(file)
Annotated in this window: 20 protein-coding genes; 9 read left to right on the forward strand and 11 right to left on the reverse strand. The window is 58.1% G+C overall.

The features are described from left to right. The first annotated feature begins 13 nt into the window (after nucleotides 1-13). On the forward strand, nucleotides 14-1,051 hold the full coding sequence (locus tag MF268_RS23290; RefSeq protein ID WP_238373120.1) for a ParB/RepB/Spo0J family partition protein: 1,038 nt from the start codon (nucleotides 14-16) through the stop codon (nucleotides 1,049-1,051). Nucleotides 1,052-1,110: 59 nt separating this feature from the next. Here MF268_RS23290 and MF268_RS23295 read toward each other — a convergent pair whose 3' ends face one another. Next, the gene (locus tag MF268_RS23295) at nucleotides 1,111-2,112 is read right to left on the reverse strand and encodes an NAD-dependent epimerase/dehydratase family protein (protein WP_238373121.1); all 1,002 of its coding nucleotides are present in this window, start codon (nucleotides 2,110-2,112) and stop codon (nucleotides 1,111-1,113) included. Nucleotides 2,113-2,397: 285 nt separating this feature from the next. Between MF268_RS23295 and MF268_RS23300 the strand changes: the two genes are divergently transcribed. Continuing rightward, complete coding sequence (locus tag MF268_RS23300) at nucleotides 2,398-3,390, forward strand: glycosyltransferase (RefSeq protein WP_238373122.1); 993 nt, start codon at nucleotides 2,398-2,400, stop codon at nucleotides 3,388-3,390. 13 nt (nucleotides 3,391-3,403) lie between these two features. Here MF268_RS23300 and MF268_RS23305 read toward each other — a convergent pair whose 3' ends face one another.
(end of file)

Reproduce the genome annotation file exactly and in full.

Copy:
Annotated in this window: 20 protein-coding genes; 9 read left to right on the forward strand and 11 right to left on the reverse strand. The window is 58.1% G+C overall.

The features are described from left to right. The first annotated feature begins 13 nt into the window (after nucleotides 1-13). On the forward strand, nucleotides 14-1,051 hold the full coding sequence (locus tag MF268_RS23290; RefSeq protein ID WP_238373120.1) for a ParB/RepB/Spo0J family partition protein: 1,038 nt from the start codon (nucleotides 14-16) through the stop codon (nucleotides 1,049-1,051). Nucleotides 1,052-1,110: 59 nt separating this feature from the next. Here MF268_RS23290 and MF268_RS23295 read toward each other — a convergent pair whose 3' ends face one another. Next, the gene (locus tag MF268_RS23295) at nucleotides 1,111-2,112 is read right to left on the reverse strand and encodes an NAD-dependent epimerase/dehydratase family protein (protein WP_238373121.1); all 1,002 of its coding nucleotides are present in this window, start codon (nucleotides 2,110-2,112) and stop codon (nucleotides 1,111-1,113) included. Nucleotides 2,113-2,397: 285 nt separating this feature from the next. Between MF268_RS23295 and MF268_RS23300 the strand changes: the two genes are divergently transcribed. Continuing rightward, complete coding sequence (locus tag MF268_RS23300) at nucleotides 2,398-3,390, forward strand: glycosyltransferase (RefSeq protein WP_238373122.1); 993 nt, start codon at nucleotides 2,398-2,400, stop codon at nucleotides 3,388-3,390. 13 nt (nucleotides 3,391-3,403) lie between these two features. Here MF268_RS23300 and MF268_RS23305 read toward each other — a convergent pair whose 3' ends face one another.